Display Upgrade Makes the Grade

When Kaleida Health, a five-hospital system in Buffalo, N.Y., began the process of replacing its radiology PACS and cardiology PACS in mid-2010, it also decided to refresh its displays. The enterprise-wide upgrade entailed display systems across four department, radiology, cardiology, emergency medicine and critical care. 

After eight years, the previous display systems had reached end of life, and the market and available options had evolved, says Robert Wohlgemuth, advanced systems engineer. Thus, the organization embarked on a thorough analysis and assessment to inform its decision.

Kaleida Health established two key criteria at the outset of the process: remote management software for quality control and medical-grade color display systems. Self-calibration and remote monitoring facilitate regulatory reviews with the New York department of health, which requires quarterly reviews of systems in radiology, emergency medicine and critical care.

“We didn’t want to manually calibrate each monitor every quarter,” explains Wohlgemuth. With 120 displays across five hospitals, manual calibration could be unwieldy from a workflow and personnel perspective. Integrated software streamlines the process and facilitates regulatory compliance.

Over the last several years, the use of color displays has progressed to include diagnostic review as well as worklist management. With those criteria guiding the process, Kaleida Health narrowed the vendor field to two candidates.

The options included a 6 megapixel system and NDSsi’s Dome S-line 3 megapixel systems. The team reviewed several configurations: a single medical-grade color monitor with two grayscale systems and a consumer-grade color system for worklist paired with two medical-grade color systems for interpretation.

When radiologists and clinicians assessed the displays, they determined that image quality sufficed on each option. However, several other factors emerged to demonstrate the superiority of the Dome configuration.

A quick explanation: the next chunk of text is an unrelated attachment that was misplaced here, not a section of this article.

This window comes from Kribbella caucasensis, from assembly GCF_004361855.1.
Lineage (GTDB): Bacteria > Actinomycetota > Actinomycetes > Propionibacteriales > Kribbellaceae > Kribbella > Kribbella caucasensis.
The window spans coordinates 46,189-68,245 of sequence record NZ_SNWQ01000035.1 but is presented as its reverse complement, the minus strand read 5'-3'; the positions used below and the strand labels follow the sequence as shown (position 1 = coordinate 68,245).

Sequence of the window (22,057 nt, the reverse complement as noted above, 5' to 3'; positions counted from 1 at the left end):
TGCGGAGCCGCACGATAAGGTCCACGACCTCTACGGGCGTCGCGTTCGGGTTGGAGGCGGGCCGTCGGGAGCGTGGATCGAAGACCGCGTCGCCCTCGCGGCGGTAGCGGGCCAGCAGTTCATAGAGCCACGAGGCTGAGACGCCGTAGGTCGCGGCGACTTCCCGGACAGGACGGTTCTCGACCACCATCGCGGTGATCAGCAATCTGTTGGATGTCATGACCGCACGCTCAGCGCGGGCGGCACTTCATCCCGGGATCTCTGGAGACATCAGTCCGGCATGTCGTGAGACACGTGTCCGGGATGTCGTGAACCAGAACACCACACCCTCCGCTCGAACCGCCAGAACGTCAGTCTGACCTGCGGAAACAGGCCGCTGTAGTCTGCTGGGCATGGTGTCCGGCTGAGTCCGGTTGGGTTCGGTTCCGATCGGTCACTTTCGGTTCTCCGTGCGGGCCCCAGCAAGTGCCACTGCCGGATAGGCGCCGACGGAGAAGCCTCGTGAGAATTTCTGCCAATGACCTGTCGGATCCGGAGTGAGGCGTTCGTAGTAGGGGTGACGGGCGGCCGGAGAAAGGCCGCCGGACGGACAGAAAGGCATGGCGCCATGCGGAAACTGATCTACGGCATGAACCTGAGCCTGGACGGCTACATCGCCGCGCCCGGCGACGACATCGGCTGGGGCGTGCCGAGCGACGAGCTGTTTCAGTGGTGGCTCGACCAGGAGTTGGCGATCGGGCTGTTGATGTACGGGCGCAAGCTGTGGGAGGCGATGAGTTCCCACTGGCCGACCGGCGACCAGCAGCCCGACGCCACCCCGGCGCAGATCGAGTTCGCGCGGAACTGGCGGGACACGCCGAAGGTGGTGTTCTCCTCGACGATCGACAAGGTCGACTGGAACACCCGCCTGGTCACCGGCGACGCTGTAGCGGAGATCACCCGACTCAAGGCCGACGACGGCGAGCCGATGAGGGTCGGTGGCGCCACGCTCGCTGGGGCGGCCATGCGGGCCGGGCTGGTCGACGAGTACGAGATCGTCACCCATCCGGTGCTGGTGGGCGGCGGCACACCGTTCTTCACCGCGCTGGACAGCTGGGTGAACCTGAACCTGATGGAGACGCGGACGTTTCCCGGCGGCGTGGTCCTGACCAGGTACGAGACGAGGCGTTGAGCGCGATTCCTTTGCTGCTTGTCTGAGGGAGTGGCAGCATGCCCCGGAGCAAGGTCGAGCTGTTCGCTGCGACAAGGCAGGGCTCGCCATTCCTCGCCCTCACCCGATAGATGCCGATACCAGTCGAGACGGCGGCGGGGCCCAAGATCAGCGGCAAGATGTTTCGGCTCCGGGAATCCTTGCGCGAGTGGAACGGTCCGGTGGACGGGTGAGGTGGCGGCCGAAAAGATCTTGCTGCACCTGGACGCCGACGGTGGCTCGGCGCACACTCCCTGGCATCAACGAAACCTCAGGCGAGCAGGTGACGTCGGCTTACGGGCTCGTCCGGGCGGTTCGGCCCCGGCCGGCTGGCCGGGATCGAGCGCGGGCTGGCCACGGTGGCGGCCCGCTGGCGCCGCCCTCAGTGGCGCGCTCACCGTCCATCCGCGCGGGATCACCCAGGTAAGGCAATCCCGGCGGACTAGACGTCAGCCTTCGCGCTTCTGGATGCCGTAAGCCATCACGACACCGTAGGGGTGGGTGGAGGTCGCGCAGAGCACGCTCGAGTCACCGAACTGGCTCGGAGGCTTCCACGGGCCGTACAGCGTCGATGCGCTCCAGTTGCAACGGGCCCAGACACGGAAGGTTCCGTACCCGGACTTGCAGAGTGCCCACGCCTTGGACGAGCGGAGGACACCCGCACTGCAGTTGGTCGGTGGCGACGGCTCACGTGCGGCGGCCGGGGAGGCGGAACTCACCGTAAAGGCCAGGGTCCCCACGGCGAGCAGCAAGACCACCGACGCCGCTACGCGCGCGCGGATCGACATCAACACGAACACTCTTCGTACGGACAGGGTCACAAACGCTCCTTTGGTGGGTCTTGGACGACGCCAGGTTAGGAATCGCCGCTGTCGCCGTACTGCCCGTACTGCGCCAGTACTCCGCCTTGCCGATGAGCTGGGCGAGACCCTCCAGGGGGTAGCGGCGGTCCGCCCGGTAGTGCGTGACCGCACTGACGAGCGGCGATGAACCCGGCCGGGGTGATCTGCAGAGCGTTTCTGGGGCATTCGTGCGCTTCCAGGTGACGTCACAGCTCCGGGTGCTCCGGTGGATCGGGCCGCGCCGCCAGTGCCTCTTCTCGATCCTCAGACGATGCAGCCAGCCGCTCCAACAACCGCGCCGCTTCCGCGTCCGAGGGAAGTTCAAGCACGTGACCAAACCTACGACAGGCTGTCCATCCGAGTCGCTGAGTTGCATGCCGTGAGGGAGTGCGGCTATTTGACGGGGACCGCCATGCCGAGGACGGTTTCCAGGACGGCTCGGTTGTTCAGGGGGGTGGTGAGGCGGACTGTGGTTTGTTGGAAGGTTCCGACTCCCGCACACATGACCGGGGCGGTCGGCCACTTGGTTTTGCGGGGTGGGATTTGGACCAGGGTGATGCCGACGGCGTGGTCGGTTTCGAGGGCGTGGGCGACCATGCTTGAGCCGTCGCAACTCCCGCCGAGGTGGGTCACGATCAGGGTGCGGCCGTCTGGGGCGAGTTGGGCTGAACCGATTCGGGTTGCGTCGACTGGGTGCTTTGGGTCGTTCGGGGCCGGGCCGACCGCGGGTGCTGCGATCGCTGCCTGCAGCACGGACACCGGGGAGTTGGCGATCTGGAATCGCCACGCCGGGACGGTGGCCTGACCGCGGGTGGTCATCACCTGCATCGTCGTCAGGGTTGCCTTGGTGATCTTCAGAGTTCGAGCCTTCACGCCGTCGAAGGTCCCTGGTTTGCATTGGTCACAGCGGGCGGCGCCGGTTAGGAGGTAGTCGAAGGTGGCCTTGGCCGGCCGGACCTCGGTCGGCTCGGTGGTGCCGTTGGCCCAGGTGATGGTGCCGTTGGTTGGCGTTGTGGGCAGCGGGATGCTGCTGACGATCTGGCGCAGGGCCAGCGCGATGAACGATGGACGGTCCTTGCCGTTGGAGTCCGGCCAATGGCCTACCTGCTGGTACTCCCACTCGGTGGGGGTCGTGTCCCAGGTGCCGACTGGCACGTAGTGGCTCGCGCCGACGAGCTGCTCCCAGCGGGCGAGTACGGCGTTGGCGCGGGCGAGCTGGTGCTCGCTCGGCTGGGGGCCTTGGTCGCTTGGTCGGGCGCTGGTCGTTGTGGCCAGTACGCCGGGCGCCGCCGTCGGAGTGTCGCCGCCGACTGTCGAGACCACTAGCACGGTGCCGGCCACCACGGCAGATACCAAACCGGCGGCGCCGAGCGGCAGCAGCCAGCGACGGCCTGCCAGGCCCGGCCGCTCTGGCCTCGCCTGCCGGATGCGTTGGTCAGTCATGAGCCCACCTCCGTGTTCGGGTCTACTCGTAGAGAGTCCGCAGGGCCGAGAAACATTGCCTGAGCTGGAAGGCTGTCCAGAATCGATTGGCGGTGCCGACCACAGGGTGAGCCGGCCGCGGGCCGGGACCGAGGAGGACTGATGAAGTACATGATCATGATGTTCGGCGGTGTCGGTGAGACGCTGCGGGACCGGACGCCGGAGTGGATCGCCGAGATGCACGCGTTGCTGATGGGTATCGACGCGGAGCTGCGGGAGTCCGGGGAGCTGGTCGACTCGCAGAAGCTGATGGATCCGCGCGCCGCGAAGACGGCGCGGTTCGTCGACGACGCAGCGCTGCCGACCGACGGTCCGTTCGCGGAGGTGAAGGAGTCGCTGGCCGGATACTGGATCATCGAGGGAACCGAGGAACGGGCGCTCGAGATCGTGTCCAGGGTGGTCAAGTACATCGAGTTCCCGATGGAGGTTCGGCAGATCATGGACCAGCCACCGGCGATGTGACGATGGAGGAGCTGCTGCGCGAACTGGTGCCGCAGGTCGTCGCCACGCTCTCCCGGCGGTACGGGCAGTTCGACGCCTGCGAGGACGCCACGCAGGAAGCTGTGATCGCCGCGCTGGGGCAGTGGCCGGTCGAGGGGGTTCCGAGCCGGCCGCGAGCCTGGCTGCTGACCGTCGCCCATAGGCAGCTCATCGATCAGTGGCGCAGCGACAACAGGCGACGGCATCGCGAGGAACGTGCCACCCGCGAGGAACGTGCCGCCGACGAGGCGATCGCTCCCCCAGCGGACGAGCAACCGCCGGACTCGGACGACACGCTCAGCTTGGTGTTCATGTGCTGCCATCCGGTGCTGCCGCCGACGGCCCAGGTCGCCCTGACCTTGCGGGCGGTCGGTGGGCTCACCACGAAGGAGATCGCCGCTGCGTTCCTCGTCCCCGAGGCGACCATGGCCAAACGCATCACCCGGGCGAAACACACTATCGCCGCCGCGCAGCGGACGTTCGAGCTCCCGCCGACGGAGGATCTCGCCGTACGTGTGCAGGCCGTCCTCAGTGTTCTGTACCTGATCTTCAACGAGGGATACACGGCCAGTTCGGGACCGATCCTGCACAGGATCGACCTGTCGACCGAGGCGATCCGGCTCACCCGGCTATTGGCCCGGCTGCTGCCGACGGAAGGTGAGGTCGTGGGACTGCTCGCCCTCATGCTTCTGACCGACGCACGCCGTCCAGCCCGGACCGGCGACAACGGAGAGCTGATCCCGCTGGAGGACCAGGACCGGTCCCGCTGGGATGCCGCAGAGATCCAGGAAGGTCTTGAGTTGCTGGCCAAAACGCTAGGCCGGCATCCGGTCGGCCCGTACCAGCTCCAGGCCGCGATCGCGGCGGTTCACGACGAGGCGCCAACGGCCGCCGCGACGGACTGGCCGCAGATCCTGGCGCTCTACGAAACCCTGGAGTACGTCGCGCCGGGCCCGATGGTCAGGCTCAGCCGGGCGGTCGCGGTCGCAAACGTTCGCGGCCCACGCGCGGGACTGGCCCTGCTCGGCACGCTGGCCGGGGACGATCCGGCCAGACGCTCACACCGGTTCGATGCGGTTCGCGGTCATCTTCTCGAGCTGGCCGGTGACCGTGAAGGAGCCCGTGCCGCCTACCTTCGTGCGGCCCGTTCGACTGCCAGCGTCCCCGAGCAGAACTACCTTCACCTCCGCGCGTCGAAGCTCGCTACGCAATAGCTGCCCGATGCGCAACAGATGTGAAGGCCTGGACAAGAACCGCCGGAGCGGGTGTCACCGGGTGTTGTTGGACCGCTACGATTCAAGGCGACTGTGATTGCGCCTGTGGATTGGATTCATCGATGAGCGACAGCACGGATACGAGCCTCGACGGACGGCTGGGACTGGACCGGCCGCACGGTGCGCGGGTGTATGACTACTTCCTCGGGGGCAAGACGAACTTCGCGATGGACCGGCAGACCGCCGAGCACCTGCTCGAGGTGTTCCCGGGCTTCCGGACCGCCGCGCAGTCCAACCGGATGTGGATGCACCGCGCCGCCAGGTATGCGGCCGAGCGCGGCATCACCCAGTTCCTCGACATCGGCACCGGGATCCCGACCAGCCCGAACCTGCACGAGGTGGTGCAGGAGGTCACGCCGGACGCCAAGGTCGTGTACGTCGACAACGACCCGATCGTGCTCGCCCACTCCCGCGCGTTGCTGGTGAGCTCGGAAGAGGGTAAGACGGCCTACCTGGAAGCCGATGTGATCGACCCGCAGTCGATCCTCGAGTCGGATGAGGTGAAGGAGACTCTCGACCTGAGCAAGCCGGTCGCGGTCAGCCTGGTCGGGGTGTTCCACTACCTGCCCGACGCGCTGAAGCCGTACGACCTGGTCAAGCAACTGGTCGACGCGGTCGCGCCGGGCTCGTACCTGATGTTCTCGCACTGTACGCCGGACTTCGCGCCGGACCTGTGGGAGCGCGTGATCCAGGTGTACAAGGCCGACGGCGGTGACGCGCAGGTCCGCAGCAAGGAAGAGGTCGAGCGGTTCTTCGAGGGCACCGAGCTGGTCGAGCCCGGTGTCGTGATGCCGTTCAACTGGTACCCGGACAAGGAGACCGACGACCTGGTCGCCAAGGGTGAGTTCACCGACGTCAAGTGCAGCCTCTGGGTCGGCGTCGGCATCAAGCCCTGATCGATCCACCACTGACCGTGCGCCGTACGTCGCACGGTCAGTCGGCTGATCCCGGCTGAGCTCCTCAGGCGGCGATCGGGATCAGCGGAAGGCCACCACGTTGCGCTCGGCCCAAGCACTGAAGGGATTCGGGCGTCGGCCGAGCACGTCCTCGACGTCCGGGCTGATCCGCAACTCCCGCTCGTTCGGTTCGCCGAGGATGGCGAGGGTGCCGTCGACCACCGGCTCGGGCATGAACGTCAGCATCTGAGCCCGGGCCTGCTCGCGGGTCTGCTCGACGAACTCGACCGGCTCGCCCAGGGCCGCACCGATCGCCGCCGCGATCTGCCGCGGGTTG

Cost, service and support came into play as the Dome 3 megapixel display system delivered an economical price point in addition to including the requisite remote monitoring software and a five-year warranty. “The Dome 3 megapixel provided more flexibility without increasing our costs,” says Wohlgemuth.

A few final factors came into play and nudged Kaleida Health toward the Dome display systems, says Wohlgemuth. NDSsi’s Dome displays use non-proprietary video cards, he notes. “This is a cost and support advantage. Usually, the video manufacturers are quick to keep up with updates in [Microsoft] Windows products.” This delivers downstream benefits to the organization as its systems are then updated faster.

Finally, the displays do not have embedded fans. “Hospitals are very dusty environments. We don’t want fans to circulate the dust because it increases the need for preventive maintenance on the monitors,” explains Wohlgemuth.

Several weeks into the deployment of the new displays systems, clinical engineers, IT and physicians are very satisfied with the enterprise-wide rollout of Dome systems. The new monitors meet the organization’s needs on all fronts:  performance and image quality, budget, service, support and more.